"Setting the instrument aside at first, we have learned thru the medical and sports training professions, that a simple "fluttering or flapping" of the lips and cheek muscles acts as a form of massage and increases the blood flow into the muscles. This helps "clean" the muscles of residuals such as lactic acid, etc. that accumulate from previous playing periods. It also helps provide oxygen and blood sugar to the muscles, both of which are necessary in order for the muscles to function at their best. This "muscle preparation" should be done for anywhere from a couple of minutes up to perhaps 5-10 minutes, depending upon the individual as well as the desired condition for whichever playing situation one is preparing for. A few rest periods intermittently placed will help things settle and will also help you OBSERVE the improving condition."

    I also recall attending a masterclass/seminar -type event led by Alan Morrison at which he explained the principles behind buzzing and warm-up routines in very similar terms.


  12. Dave Payn

    Dave Payn Active Member

    It's very important in my line of existence, but since an unfortunate accident over thirty years ago, I can only do it to about 50% capacity.


    Eric the half a bee

  13. Nigel Hall

    Nigel Hall Supporting Member

    I wondered how long it would take for a Monty Python fan to show his true colours!!!
  14. Aidan

    Aidan Active Member

    ditto. I never buzz on my mouthpiece unless im bored.

    this is true. I'm sure we've had a buzzing thread before cos i remember saying it before now...
    actually now i remember it wasnt buzzing on the mouthpiece.. it was buzzing through the lips without the mouthpiece.
  15. Despot

    Despot Member

    Any professional orchestral player I've met seemed to favour buzzing.

    One tuba player kept his mouthpiece next to the bed so he could buzz before went to bed and in the morning when he woke up. Also took it with him in the car, and buzzed away while in traffic!

    In the past, driving a lot and not having a lot of access to an instrument a every day, I found it a great way of keeping the lip in; the muscles fexible. Not a replacement for playing, but at least things didn't get worse!

    For more resistance, stick your finger on the other end! :D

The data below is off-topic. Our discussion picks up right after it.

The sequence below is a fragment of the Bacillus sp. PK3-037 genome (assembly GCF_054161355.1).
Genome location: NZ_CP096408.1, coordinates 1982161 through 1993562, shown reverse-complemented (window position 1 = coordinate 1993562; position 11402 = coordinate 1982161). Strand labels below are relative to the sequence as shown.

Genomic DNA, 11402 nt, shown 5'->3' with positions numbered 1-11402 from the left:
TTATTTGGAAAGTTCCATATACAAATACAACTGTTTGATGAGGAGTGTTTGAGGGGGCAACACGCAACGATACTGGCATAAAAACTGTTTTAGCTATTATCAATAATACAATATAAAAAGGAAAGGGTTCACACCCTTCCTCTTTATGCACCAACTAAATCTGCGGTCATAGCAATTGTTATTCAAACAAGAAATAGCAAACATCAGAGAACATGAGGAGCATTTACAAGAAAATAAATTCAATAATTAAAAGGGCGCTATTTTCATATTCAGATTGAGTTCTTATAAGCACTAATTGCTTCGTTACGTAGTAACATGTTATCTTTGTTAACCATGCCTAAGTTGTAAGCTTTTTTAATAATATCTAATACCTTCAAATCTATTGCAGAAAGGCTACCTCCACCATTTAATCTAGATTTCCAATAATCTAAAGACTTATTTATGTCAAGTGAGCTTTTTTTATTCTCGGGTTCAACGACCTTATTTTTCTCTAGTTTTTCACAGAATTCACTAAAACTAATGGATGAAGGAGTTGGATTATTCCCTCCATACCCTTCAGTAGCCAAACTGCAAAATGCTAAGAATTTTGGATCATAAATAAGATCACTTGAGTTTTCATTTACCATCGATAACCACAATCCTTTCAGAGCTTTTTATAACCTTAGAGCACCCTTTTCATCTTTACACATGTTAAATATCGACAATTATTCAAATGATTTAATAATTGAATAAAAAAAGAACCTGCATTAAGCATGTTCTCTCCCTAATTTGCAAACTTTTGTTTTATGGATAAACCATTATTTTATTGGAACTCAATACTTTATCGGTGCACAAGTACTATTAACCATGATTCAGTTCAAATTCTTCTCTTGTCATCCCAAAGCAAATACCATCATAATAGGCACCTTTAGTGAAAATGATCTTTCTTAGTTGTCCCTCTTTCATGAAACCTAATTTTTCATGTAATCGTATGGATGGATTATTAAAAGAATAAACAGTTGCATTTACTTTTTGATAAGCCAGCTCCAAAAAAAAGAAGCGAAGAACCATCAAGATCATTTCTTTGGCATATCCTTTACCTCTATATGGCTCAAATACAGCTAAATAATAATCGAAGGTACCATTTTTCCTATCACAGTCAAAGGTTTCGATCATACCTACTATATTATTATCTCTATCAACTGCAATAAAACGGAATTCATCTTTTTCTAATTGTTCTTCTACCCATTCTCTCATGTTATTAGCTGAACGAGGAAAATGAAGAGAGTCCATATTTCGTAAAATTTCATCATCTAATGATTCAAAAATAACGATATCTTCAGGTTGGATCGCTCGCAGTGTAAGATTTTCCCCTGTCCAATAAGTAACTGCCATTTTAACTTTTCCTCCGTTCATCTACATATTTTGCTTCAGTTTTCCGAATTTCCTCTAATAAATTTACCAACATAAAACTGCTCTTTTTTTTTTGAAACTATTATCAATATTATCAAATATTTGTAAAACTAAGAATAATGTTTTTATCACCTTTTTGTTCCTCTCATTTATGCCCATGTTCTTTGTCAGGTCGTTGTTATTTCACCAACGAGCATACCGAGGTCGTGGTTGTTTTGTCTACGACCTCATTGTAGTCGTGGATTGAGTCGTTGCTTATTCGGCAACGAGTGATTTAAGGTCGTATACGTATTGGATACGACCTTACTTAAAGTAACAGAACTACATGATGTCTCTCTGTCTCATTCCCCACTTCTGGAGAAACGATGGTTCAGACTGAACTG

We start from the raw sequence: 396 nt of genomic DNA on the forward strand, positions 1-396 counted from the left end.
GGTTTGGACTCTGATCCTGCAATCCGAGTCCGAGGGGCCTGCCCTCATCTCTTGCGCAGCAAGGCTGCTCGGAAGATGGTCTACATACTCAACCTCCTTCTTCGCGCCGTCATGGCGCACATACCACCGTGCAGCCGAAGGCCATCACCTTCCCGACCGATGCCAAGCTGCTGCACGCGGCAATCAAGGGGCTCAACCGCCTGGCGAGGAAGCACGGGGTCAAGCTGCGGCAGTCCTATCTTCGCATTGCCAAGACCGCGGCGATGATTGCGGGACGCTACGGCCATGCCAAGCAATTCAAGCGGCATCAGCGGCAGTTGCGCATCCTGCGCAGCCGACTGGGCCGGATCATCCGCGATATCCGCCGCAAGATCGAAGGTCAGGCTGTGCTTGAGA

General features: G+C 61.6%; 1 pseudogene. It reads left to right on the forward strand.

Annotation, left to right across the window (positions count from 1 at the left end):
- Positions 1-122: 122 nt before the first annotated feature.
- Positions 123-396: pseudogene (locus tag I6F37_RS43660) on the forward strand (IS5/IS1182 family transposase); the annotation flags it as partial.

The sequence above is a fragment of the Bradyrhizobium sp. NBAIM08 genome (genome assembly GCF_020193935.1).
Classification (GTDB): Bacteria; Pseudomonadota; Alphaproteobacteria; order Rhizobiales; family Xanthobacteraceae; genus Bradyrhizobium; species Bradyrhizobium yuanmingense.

16. jambo

    jambo Member

    I inherited a pupil at the school I teach at from a previous brass tutor. The lad is really keen but just couldn't play any two notes consistantly nor produce anything like a proper sound. After some investigation I discovered that he couldn't buzz and in true teenage style had never heard of it...
    Anyway, having sent him away to amongst other things practice buzzing with and without the mouthpiece, he is now on the mend as a cornet player. Thus, i'm in favour of buzzing.
  17. tim

    tim Member

    Ive heard of a pro trumpeter that not only takes his mouthpiece he takes his trumpet and practices his parts while driving on the way to gigs/rehersals!!!! i guess he must steer with his knees but it can't be safe!!!
  18. Buzzing can be good - or it can be bad - it just depends upon the player.

    Myself - I have a "manufactured" embouchure. ie I have been playing 38 years and over that time I have developed an embouchure that works. It isn't a "natural" embouchure.

    If I was to start learning again........I would start by free lip buzzing, then MP buzzing - then try it on the instrument. It is tempting to do that even now for me - but my teacher tells me that it would take at least two years to start again with a "natural" embouchure, to get where I am now. So for me, buzzing isn't an option. With his teaching I am developing -as long as I progress, I am not really bothered.

    The most important thing to remember about buzzing, is that for it to be an asset to your playing - you MUST buzz exactly as you do when playing on the instrument. You should be able to buzz a "g" (for example) , put the instrument on and hear a "g". Also play a "g" and take the MP and instrument off and still hear it buzzing. If you can do that - you have a "natural" embouchure. If you start buzzing in a way that isnt your usual set up - you are developing "another" embouchure.......which isn't so good.

    I will in the next two weeks be starting to teach my grandson how to blow - I will start him on recorder, then get him free lip buzzing, then buzz a MP - THEN and only THEN he gets the Cornet. It will be his reward........

    He will then have a fantastic start to his playing career.....a totaly free natural embouchure (he is 6 years old by the way). Those Jock McKenzie books are so good - I use them also - play along with the CD - if they seem too easy - knock it up an octave....

    I do realise that this is a "red hot" subject, and people all have differing views on this........but as I see it, my comments above make total sense.

    If any of this sounds a bit teacher is Roddy - see his Embouchure Enhancement book reviews in Tmp Review section......
  19. jambo

    jambo Member

    I actually saw someone doing that once on the motorway, had to applaud.
  20. tim

    tim Member

    I have to say being a proper recorder player the instrument shoudln't b used in ways like this. If you use thew wrong breathing technique you will just compound the error when using a brass instrument